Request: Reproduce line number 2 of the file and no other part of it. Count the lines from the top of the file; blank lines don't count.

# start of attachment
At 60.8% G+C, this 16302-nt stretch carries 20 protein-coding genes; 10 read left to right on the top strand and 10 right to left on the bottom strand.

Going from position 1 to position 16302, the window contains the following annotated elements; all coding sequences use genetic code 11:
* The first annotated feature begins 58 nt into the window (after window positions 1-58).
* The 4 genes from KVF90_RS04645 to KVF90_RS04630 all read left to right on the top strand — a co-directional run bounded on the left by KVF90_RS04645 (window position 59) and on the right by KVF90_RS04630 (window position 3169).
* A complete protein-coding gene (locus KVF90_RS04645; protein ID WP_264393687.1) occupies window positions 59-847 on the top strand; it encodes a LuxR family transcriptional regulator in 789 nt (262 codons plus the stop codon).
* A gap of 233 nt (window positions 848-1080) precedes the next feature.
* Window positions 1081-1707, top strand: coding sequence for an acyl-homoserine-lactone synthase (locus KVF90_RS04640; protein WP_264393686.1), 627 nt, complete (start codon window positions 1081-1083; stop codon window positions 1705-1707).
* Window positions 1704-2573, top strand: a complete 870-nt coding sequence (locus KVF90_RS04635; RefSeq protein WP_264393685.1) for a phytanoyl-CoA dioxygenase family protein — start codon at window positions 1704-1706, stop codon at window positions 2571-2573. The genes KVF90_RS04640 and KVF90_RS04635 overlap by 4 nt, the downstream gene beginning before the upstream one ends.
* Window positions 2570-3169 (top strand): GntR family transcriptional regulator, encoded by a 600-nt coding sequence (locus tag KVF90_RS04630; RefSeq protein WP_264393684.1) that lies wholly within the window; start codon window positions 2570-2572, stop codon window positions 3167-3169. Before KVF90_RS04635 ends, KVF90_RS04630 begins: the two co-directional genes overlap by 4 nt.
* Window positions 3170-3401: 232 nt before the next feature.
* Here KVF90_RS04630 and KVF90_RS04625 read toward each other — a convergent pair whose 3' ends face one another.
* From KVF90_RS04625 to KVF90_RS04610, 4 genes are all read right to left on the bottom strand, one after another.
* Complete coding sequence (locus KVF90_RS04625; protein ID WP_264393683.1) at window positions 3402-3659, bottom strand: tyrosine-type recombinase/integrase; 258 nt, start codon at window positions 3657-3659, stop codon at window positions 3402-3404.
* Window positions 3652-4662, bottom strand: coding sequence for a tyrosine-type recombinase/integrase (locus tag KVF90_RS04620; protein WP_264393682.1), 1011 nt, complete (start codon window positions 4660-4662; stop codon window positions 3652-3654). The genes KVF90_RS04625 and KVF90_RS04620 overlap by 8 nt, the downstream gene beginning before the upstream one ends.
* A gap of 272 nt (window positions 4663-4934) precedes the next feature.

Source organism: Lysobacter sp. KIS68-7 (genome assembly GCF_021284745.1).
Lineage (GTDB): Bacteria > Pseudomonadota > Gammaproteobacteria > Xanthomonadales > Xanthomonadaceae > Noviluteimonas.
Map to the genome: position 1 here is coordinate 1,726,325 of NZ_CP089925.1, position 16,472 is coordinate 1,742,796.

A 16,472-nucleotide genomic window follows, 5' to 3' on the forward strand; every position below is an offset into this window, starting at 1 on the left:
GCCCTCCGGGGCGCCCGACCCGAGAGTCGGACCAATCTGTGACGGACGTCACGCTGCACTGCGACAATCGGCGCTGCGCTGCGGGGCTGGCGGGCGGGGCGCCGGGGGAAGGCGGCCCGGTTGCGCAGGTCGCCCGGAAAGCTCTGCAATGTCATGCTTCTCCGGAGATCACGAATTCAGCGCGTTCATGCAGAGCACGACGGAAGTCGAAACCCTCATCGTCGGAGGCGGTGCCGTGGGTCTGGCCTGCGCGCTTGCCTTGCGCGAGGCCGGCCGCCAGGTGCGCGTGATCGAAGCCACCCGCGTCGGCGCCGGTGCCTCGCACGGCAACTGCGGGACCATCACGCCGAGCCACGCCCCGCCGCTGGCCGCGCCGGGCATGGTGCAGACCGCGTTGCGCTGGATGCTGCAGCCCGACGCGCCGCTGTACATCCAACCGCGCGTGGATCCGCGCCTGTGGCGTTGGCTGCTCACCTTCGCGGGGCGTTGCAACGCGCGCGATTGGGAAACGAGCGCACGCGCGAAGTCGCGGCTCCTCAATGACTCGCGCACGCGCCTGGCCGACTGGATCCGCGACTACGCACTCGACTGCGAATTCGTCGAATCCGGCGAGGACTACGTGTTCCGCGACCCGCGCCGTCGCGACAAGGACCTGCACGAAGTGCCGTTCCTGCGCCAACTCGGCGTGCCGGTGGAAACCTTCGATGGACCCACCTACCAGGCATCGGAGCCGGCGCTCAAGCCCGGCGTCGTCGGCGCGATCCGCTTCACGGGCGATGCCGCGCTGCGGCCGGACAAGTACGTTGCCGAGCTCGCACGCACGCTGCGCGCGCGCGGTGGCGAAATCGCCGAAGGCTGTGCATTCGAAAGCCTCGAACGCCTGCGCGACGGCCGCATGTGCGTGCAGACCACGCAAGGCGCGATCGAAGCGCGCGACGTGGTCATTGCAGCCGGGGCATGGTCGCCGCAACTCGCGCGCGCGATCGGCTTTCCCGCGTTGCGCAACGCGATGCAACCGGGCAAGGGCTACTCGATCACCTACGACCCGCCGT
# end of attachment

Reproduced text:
Going from position 1 to position 16302, the window contains the following annotated elements; all coding sequences use genetic code 11: